• 126 LOWER RESPIRATOR Y TRACT INFECTIONSinflamed and narrowed. Secondary bacterial inability to feed, tachycardia or low oxygeninfection may occur. saturation. 3. Oxygen therapy with nasal prongs (flow 1 to 2 litres/minute) is indicated if there are Bronchiolitis causes serious narrowing of the signs of respiratory distress or the oxygen small airways in young infants. saturation is low (below 90%). 4. Bronchodilators usually do not help in7-17 What are the signs of bronchiolitis? bronchiolitis. 5. Steroids are of little help.• Recession (indrawing of the lower chest) 6. Ensure an adequate fluid intake. If the and a hyperinflated chest (over expanded child will not drink give nasogastric fluid. due to air trapping). Intravenous fluid should only be given with• Wheezing is usually present and is not great caution as overhydration is dangerous. relieved by an inhaled bronchodilator. 7. Antibiotics are usually not given unless Occasionally wheeze may be absent. there are also signs of pneumonia or the• Rapid breathing and breathlessness child is less than 3 months. If pneumonia is (difficulty breathing) suspected give amoxycillin.• Prolonged expiration 8. If the child has a fever give paracetamol.• A dry coughing 9. Physiotherapy is contraindicated and can• Reluctance or difficulty in feeding be dangerous.• Mild fever 10. Careful observation is important for signsCyanosis, decreased level of consciousness, of respiratory failure or apnoea.inability to feed or persistent vomiting and 11. Intubation and ventilation for respiratorya marked tachycardia (fast heart rate) are all failuredangerous signs and indicates respiratoryfailure. Apnoea is common in infants less than Oxygen is the treatment for severe bronchiolitis.3 months. Bronchiolitis takes about a week torecover. NOTE Bronchodilators by nebulisation, e.g.Repeated bronchiolitis, especially in an older salbutamol, are sometimes used in severechild, suggest asthma. bronchiolitis with variable results. Children with a history of 2 or more attacks of bronchiolitis and NOTE There is poor air entry over both lungs respond to inhaled bronchodilators probably on auscultation. Fine crackles may be present. have early asthma. Do not use aminophylline as it A chest X-ray shows air trapping due to small is dangerous. airway narrowing without signs of consolidation (pneumonia). Pneumothorax is an uncommon complication of bronchiolitis. 7-19 When should children with bronchiolitis be referred to hospital?7-18 What is the correct management of Bronchiolitis is a serious condition whichbronchiolitis? can suddenly deteriorate. Therefore, only the1. Children with mild bronchiolitis may mildest cases should be managed at home or be managed at home provided they are at a primary care clinic. The following children carefully observed, they take adequate should be referred to hospital: fluids, the home circumstances are good • Children with signs of respiratory failure and that communication and transport are (e.g. cyanosis or depressed level of available if needed. consciousness)2. All other children with bronchiolitis • If there is no improvement must be admitted to hospital, especially if • Signs of pneumonia they are under 3 months, or if there is an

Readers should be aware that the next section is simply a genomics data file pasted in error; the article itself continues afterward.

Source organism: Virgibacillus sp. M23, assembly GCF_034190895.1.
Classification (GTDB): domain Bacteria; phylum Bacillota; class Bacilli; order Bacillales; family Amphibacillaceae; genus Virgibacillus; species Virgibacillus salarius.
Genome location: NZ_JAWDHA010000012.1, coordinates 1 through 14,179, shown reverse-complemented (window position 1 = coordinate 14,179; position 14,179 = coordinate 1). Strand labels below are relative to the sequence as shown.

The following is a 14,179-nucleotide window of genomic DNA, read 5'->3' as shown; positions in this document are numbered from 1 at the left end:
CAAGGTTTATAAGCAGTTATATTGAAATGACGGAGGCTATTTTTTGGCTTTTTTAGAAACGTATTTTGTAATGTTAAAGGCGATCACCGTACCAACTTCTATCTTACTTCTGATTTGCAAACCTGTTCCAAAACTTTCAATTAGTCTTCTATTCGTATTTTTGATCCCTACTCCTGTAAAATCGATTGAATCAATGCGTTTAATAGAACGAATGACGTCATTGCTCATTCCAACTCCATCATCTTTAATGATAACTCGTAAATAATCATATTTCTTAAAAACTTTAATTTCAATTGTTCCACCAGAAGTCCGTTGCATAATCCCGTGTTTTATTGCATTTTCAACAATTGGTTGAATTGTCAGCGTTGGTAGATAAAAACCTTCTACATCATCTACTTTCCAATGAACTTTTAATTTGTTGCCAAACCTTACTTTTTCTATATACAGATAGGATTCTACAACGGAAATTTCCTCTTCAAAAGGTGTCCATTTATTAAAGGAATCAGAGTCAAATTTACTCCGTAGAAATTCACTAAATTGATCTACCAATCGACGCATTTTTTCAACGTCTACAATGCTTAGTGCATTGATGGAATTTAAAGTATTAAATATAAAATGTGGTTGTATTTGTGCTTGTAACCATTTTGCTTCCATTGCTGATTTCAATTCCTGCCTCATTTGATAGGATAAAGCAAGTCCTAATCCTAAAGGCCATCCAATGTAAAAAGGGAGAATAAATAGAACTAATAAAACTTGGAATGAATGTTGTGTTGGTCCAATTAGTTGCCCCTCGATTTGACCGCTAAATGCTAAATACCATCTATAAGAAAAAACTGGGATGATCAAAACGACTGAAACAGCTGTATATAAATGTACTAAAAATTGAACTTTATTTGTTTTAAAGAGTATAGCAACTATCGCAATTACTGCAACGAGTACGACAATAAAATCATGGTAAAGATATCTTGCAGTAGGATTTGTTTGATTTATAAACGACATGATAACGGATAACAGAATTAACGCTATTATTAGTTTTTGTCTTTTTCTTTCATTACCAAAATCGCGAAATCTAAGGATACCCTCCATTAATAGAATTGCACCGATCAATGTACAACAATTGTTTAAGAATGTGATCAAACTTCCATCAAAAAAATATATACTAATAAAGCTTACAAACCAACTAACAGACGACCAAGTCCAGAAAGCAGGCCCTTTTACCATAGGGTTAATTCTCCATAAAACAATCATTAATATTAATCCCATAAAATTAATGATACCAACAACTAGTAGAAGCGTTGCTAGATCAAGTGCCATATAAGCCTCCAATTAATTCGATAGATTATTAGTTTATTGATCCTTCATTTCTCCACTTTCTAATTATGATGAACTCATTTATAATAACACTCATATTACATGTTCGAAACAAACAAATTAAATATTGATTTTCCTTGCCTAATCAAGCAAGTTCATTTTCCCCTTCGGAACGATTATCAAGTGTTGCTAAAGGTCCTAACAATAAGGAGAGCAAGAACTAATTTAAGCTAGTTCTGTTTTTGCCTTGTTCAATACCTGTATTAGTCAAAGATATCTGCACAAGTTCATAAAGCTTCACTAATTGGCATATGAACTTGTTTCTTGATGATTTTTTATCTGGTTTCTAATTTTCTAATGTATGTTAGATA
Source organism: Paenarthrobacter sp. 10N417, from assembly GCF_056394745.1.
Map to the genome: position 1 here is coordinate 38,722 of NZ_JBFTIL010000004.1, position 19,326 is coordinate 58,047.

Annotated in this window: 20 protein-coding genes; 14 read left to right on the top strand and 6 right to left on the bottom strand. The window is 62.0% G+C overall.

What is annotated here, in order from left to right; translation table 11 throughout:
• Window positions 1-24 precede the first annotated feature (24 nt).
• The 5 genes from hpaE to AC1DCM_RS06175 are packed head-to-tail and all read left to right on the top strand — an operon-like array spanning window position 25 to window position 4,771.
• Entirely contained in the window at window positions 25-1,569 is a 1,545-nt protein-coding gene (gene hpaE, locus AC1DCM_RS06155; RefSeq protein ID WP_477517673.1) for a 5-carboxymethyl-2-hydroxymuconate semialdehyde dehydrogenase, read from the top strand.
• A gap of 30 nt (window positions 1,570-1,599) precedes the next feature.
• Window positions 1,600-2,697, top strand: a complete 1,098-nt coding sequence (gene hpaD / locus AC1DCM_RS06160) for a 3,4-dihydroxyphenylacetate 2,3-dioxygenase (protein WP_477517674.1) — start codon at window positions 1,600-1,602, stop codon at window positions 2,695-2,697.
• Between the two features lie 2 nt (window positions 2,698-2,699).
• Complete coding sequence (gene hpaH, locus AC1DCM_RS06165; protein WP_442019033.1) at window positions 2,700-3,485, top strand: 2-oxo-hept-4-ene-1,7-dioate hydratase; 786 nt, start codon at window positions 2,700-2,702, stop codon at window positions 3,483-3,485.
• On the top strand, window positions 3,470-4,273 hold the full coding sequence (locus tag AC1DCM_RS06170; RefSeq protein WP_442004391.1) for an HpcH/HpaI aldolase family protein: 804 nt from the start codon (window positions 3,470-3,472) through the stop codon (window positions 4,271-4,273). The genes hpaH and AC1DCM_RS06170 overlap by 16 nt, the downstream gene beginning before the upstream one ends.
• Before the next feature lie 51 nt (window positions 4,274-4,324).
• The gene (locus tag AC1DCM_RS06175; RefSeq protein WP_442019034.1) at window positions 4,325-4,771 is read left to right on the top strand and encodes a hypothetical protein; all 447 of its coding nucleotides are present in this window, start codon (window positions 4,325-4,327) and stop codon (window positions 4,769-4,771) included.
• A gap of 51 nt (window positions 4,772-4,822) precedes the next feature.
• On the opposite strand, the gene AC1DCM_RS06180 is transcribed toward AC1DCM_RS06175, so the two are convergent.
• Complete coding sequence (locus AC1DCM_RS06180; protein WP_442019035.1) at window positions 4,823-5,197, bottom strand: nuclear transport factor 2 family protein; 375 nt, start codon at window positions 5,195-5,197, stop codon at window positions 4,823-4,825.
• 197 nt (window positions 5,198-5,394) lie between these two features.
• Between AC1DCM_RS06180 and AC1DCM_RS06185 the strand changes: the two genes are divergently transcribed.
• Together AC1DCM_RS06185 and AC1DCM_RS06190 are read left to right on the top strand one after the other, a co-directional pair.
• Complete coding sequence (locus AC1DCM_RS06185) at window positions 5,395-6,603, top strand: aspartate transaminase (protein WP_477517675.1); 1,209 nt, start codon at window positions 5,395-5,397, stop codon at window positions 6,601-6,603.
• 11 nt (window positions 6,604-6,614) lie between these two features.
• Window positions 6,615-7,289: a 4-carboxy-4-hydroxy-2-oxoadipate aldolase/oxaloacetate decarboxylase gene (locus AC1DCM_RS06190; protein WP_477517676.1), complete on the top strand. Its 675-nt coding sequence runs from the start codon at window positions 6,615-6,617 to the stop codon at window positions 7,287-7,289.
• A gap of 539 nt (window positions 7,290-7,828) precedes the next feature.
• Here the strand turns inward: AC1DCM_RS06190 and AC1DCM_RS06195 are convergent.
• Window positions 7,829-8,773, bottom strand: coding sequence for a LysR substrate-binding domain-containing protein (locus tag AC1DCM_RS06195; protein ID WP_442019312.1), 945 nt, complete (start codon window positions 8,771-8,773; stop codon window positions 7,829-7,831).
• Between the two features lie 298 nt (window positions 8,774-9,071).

• LOWER RESPIRATOR Y TRACT INFECTIONS 127• Oxygen saturation below 90% with examination and chest X-ray. Often pneumonia oximetry (saturation monitor) is due to bacteria complicating a viral infection.PNEUMONIA 7-22 What are the symptoms and signs of pneumonia? • The child is generally unwell.7-20 What is pneumonia? • Fever, often high feverPneumonia is an inflammation of the small • Coughair sacs of the lungs (alveoli), usually due to • Breathlessness (difficulty breathing). Thea viral or bacterial infection. Pneumonia is breathing is usually fast and shallow.often a complication of an upper respiratory • Chest wall indrawing (recession ortract infection. It may involve only part of retraction)one lung or be more extensive and even • Refusal to eat or drink due to shortness ofinvolve both lungs. The common causes breathof pneumonia depends on the child’s age. • The infant may become cyanosed (with aBreastfeeding and avoiding cigarette smoke low oxygen saturation).helps to prevent pneumonia. • Chest pain may be present.7-21 What are the causes of pneumonia? Fast breathing is the most important sign of• Pneumonia in newborn infants is usually pneumonia. due to a bacterial infection such as Group B Streptococcus and Gram negative bacilli There are some causes of fast breathing, other (e.g. Klebsiella). than lung conditions, such as a high fever or• Viruses especially the respiratory syncytial a metabolic acidosis (seen in diarrhoea with virus, cause most pneumonias in infancy. severe dehydration). It is best to look for fast• In young children Mycoplasma is a breathing when the child is calm and the fever common cause of pneumonia. has been lowered.• Pneumonia in older children is usually due to bacteria such as Pneumococcus, A normal breathing rate usually excludes Haemophilus and Staphylococcus. pneumonia. Pneumococcus is the most common cause of community-acquired pneumonia in NOTE Nothing abnormal may be heard on children. auscultation with a stethoscope as the classical• Tuberculosis is an important cause of chest signs of pneumonia (dullness, bronchial pneumonia in poor communities. breathing, crepitations) are often not present in• Pneumocystis is an important cause children with pneumonia. of pneumonia in HIV infected infants between 2 and 6 months of age. This is 7-23 Should all children with pneumonia a very unusual cause of pneumonia in have chest X-rays? children who do not have AIDS.• Gram negative organisms such as Klebsiella A routine chest X-ray need not be taken in and E. coli are also an important cause of all children suspected of having pneumonia. severe pneumonia in children with HIV However, if facilities are available, it should be infection. done where: NOTE Chlamydia can cause pneumonia in infants. • Complications are expected (e.g. pneumothorax).It is difficult to decide whether the pneumonia • The diagnosis of tuberculosis is suspected.is due to a virus, bacteria or TB on both clinical